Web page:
Views: 7 Author: Wirentech Publish Time: 2021-10-11 Origin: Site
Researchers at the National Renewable Energy Laboratory (NREL) of the U.S. Department of energy released a report detailing the technical, market and regulatory barriers to creating a circular economy for lithium-ion batteries.
There is a growing demand for battery technology in energy storage and electric vehicles (EV). However, its current life cycle is almost one-way, from manufacturing to consumption to disposal, with little consideration of reuse or recycling. Analysts say there is only one lithium-ion battery recycling facility in the United States.
In order to start rethinking the one-way life cycle, NREL team evaluated the reuse and recycling status of large-scale lithium-ion batteries used in electric vehicles and battery energy storage. They found that battery reuse and recycling can create market opportunities in the United States, stabilize the supply chain, reduce the impact on the environment and alleviate resource constraints.
They also found that the circular economy will gain more value from the battery energy storage system. Materials will be reused, recycled or refurbished to meet the needs of multiple life cycles.
Researchers say technology, infrastructure and processes are current obstacles. For example, the design and composition of lithium-ion batteries vary from manufacturer to manufacturer, so it is difficult to design a standard process to reuse or recycle materials in a cost-effective manner.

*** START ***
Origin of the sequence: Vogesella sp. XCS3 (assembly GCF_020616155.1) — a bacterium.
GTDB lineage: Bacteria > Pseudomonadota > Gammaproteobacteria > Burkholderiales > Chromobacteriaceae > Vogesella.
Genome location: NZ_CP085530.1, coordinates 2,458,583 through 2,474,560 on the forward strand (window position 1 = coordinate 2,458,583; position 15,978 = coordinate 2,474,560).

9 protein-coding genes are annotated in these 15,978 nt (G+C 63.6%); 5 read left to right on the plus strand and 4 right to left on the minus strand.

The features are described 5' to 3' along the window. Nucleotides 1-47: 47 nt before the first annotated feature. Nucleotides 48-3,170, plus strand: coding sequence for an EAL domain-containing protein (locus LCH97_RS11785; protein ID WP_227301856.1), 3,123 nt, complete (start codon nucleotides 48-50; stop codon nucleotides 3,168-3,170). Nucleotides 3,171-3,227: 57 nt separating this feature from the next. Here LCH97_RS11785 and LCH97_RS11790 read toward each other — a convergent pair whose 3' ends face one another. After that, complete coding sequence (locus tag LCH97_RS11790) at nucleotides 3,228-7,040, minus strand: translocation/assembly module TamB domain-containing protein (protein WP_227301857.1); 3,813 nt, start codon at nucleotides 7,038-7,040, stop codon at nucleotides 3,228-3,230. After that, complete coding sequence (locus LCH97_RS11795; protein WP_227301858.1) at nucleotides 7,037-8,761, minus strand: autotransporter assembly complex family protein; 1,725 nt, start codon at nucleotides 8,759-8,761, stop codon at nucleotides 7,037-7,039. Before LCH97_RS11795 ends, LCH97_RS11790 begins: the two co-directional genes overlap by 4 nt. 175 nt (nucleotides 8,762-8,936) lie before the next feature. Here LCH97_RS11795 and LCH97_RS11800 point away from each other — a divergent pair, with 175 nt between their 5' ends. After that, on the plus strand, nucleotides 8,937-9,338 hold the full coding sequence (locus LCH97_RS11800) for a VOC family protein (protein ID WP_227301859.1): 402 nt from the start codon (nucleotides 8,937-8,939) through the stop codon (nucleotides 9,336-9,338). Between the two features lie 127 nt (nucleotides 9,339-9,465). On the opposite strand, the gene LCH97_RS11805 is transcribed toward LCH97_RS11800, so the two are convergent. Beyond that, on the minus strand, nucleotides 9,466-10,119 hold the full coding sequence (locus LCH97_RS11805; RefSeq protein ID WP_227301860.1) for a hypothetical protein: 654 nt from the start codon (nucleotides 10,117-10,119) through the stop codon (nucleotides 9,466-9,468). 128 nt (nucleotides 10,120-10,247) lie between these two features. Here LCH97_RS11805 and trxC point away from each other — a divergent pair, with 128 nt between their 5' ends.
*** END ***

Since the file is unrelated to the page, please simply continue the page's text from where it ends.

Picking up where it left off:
In addition, there is no reliable public information on the status or quantity of retired lithium-ion batteries or the cost of reconditioning them for other purposes. Analysts recommend government funded research, development, analysis and incentives, as well as information exchange, to increase knowledge and promote private investment.
Based on their findings, NREL analysts highlighted existing regulations that may affect the installation of recycled lithium-ion batteries and grid interconnection. Taylor Curtis, project leader and NREL analyst, said that some states, such as California or New York, are revising their regulations to ensure that the requirements for connection to the grid are particularly applicable to battery energy storage systems.
Curtis pointed out: "considering that the formulation of interconnection regulations does not take these types of systems into account, this is a great development."
Another challenge is that it is not clear how to legally define the waste of retired lithium-ion batteries. In July, the U.S. federal policy did not directly involve the decommissioning of battery energy storage systems, nor did it force or encourage the reuse or recycling of lithium-ion batteries.
Generally speaking, retired lithium-ion batteries are generally considered as hazardous waste or general waste, both of which have their own regulations. Regulations vary from jurisdiction to jurisdiction and non-compliance may result in fines.
In some states, penalties for violations of hazardous waste laws or regulations are more stringent than federal penalties. For example, intentional or negligent violation of a provision of California hazardous waste laws or regulations can be subject to a fine of up to $70000 per day.
Reported that the U.S. Environmental Protection Agency has developed alternative regulatory measures for recycling lead-acid batteries and other materials. The purpose of these rules is to encourage the collection and recycling of hazardous waste. NREL reported that a similar designation of lithium-ion batteries could alleviate the problem of responsibility and make recycling more economical.